Foulds’ last publication was a book-length narrative poem, The Broken Word, so would-be readers of this novel should consider themselves forewarned. Two Canadian poet novelists figured in this year’s Booker longlist speculation — Anne Michaels’ The Winter Vault and Patrick Lane’s Red Dog, Red Dog — although neither made the longlist. While many readers liked those books (particularly the Lane), others found there was too much poet and not enough novelist in both books. The same criticism applies to this book. Of the seven Booker longlist titles I have read so far, it is the most innovative in form. Unfortunately, I don’t think the innovative form succeeds.
The Quickening Maze is set in Epping Forest, just outside London, around 1840. Dr. Matthew Allen, a former bankrupt with wide-ranging interests, has established the High Beach Private Asylum there for treating the mentally disturbed (and “idiots”, a jarring reminder that Foulds does not spare us). One of his patients is the peasant poet, John Clare. Another, recently arrived, is Septimus Tennyson, brother to Alfred who has also taken up residence nearby — Alfred’s melancholy is not so serious as to require that he be a patient, but it is close.
That is only a start on the author’s panoply of plot streams. We also spend a lot of time with Dr. Allen’s teenage daughter, Hannah, who first has a crush on Tennyson; then a dalliance with Charles Seymour, a completely sane heir of noble birth sent by his family to the institution so he won’t elope with his poverty-stricken lover; and finally ends up engaged to a successful manufacturer, Thomas Rawnsley.
Rawnsley is Allen’s advisor on the doctor’s latest project, invention of the Machine, a gadget that will trace hand-done wood carvings mechanically, bringing carved furniture within the economic reach of many more people (and well-deserved wealth to Allen, he believes).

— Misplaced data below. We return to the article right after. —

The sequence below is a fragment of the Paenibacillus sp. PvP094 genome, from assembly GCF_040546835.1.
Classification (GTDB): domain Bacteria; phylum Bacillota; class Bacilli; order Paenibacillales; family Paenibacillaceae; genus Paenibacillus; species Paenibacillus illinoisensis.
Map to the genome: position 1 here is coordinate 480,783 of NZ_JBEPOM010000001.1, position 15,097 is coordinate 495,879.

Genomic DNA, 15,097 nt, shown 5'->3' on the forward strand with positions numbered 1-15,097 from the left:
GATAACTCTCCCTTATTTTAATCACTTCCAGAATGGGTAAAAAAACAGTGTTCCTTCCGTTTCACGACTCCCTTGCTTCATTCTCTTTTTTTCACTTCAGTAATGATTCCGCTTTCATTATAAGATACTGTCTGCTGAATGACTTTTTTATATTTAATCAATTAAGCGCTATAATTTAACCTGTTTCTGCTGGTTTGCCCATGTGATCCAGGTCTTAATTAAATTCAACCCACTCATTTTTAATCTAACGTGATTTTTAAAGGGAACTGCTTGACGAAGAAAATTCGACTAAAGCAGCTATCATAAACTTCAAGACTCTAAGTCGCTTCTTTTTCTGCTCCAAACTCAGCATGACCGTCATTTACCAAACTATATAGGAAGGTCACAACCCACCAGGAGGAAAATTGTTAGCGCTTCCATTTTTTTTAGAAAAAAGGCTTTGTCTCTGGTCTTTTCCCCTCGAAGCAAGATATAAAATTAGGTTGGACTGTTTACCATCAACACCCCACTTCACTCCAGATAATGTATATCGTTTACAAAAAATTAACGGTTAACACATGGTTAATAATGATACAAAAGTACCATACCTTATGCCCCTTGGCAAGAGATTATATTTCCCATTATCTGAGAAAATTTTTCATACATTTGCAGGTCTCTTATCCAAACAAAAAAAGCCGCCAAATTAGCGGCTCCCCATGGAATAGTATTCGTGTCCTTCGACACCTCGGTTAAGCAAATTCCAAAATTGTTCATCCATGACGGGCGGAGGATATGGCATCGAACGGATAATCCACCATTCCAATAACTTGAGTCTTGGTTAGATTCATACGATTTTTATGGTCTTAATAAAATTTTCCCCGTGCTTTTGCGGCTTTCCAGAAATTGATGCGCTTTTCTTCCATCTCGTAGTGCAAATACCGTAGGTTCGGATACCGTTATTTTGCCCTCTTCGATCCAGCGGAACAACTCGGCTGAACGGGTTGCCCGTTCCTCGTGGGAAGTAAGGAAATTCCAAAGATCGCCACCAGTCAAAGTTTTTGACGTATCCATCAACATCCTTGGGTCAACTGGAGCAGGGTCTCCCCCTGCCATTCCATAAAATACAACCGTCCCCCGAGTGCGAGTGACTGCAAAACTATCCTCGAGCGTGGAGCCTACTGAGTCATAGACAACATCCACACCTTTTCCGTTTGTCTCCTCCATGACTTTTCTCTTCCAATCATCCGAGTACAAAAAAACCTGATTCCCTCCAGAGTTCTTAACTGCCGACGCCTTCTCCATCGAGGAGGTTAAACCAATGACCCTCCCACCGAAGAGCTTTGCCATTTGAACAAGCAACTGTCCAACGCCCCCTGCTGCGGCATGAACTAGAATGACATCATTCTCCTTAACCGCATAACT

That’s a lot of plot(s), made even more difficult to access by Foulds’ poetic language:
He’d been sent out to pick firewood from the forest, sticks and timbers wrenched loose in the storm. Light met him as he stepped outside, the living day met him with its details, the scuffling blackbird that had its nest in their apple tree.
Walking towards the wood, the heath, beckoning away. Undulations of yellow gorse rasped softly in the breeze. It stretched off into unknown solitudes.
Foulds develops each of these stories over seven seasons — since there is not a lot of action, most of that development tends to be introspective. For the most part, the novel is structured in short segments, visiting each plot line in turn, which often introduces another distraction. It is to the author’s credit that, at least for this reader, by the mid-point of the 260-page book he did establish a rhythm that started to carry the rest of the book.
The individual’s stories are connected, not just by location but also by a growing similarity. Each of the author’s central characters (and there is also a large supporting cast that I have not mentioned) is living in a world of impending, self-induced tragedy. Some may be institutionalized as deranged, others are still in the “real” world but all are headed toward similar fates. It is that sense of “common future”, dismal as it might be, that eventually brings the book together.
The Quickening Maze is not a book for everyone’s taste. I had to work a lot harder as a reader than I did with either Lane or Michaels to cope with the poet-writing-a-novel factor — and I know a number of readers who set both of those books aside as unreadable. On the other hand, I suspect readers who take to poetic language more easily than I do will find this to be a more readily accessible book than I did.
And while The Quickening Maze would not have made my personal Booker longlist, I am happy to see it on the official list. This year’s Booker dozen seems to have put a premium on books that are pretty conventional. One of the expectations that I have of the Prize is that at least a couple of selections will bring attention to authors who have taken some risk with their work and deserve wider exposure. As frustrating as reading The Quickening Maze was at times, it was a worthwhile experience. Readers who are willing to take a chance should give the book a try — I suspect Foulds is a writer who will be heard from in the future.